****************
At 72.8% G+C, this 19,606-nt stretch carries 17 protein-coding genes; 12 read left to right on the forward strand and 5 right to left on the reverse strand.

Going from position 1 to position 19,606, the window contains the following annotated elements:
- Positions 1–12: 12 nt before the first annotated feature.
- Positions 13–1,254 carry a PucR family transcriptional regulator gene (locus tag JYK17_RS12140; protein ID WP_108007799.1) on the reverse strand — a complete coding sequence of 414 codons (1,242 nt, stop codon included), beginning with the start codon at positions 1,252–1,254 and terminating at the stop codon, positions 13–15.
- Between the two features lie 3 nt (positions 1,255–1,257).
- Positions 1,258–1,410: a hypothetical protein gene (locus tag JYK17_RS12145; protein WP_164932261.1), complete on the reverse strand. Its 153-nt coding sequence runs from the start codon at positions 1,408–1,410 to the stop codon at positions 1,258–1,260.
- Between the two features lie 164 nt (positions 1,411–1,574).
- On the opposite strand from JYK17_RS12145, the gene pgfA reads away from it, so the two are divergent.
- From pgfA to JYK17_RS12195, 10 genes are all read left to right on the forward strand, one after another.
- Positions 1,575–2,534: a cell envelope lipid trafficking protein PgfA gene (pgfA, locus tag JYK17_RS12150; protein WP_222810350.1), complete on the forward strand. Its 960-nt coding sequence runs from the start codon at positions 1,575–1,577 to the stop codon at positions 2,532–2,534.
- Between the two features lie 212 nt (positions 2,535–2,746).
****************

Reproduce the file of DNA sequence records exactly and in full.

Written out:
At 72.8% G+C, this 19,606-nt stretch carries 17 protein-coding genes; 12 read left to right on the forward strand and 5 right to left on the reverse strand.

Going from position 1 to position 19,606, the window contains the following annotated elements:
- Positions 1–12: 12 nt before the first annotated feature.
- Positions 13–1,254 carry a PucR family transcriptional regulator gene (locus tag JYK17_RS12140; protein ID WP_108007799.1) on the reverse strand — a complete coding sequence of 414 codons (1,242 nt, stop codon included), beginning with the start codon at positions 1,252–1,254 and terminating at the stop codon, positions 13–15.
- Between the two features lie 3 nt (positions 1,255–1,257).
- Positions 1,258–1,410: a hypothetical protein gene (locus tag JYK17_RS12145; protein WP_164932261.1), complete on the reverse strand. Its 153-nt coding sequence runs from the start codon at positions 1,408–1,410 to the stop codon at positions 1,258–1,260.
- Between the two features lie 164 nt (positions 1,411–1,574).
- On the opposite strand from JYK17_RS12145, the gene pgfA reads away from it, so the two are divergent.
- From pgfA to JYK17_RS12195, 10 genes are all read left to right on the forward strand, one after another.
- Positions 1,575–2,534: a cell envelope lipid trafficking protein PgfA gene (pgfA, locus tag JYK17_RS12150; protein WP_222810350.1), complete on the forward strand. Its 960-nt coding sequence runs from the start codon at positions 1,575–1,577 to the stop codon at positions 2,532–2,534.
- Between the two features lie 212 nt (positions 2,535–2,746).